My recent work began to coalesce after a confluence of losses. I found myself with a heightened appreciation of our biology and a visceral connection to the natural world. I collected rocks, shells, leaves, twigs, acorns, burrs, feathers, lichen, and bone. The veins of leaves mimicked my own. Gnarled branches resembled wrinkled flesh. My abiding interest in human anatomy and natural objects manifests in the joy of pinching, pushing, and shaping porcelain. I begin making with an intent but inevitably porcelain, and its distinctive materiality, is a partner. I entertain myself by exploring its limits, especially drawn to texture and pattern. Bones become branches. Geodes evolve into pinch pots. The exploration is an endless loop of material and maker.”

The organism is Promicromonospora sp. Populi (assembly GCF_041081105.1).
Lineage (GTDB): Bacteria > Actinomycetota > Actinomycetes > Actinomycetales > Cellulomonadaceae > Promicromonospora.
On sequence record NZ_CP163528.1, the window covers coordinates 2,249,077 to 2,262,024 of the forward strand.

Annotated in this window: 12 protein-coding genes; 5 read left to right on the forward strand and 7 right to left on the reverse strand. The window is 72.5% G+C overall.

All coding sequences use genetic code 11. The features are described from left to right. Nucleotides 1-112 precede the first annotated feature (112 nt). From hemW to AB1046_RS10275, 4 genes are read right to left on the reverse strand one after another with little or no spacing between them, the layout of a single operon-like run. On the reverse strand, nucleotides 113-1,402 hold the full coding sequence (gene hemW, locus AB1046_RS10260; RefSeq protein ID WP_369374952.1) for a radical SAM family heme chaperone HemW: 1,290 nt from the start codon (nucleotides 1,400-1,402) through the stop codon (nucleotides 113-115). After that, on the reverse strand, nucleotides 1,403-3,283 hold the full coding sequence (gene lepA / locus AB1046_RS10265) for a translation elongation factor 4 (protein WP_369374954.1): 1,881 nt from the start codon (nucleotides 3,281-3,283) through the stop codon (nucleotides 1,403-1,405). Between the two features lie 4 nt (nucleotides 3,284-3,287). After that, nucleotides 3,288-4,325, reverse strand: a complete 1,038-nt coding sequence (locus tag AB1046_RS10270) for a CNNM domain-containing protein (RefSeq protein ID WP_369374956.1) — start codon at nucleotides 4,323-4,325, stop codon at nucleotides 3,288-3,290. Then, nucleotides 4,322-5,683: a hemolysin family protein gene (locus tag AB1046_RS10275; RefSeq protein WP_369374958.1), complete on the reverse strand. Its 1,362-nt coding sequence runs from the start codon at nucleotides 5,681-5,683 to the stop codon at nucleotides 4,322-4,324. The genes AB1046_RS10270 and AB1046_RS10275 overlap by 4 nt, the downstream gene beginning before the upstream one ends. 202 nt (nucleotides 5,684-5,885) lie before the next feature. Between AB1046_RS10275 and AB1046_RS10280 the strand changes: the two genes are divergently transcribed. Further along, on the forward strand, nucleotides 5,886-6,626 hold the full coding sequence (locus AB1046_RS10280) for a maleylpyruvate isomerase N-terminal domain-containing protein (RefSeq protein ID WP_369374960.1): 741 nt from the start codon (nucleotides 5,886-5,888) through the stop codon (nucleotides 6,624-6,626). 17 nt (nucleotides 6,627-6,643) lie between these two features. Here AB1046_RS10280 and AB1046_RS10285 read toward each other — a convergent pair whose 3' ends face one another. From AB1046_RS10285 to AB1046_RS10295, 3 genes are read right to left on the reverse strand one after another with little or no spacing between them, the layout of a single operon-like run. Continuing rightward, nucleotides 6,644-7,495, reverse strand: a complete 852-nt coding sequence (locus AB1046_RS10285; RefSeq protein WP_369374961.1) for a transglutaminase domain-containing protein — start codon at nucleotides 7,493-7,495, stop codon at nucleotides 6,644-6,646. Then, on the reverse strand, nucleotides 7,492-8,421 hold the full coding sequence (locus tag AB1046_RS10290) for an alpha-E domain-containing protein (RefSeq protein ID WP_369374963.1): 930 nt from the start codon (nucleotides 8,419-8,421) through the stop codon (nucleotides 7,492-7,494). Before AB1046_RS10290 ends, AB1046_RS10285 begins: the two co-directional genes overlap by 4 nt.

Janet E. Samuel attended Franconia College in New Hampshire, one of the first experimental schools in the U.S. She graduated from the Pennsylvania Academy of the Fine Arts (PAFA), Philadelphia, receiving the prestigious J. Henry Schiedt Memorial Traveling Scholarship. After operating a faux finishing business with her partner for 10 years, she returned to PAFA, where she earned her MFA. Samuel has exhibited in Philadelphia and nationally and is represented in the collections of Rutgers University in New Jersey, Cooper Hospital in Camden, among others. She produces handbuilt porcelain pinch pots with distinctive cracked exteriors, hand-carved branches, bones, acorns, eggs, eggshells, and internal organs, utilizing oxides to enhance texture, celadon glazes, and sometimes, gold leaf.
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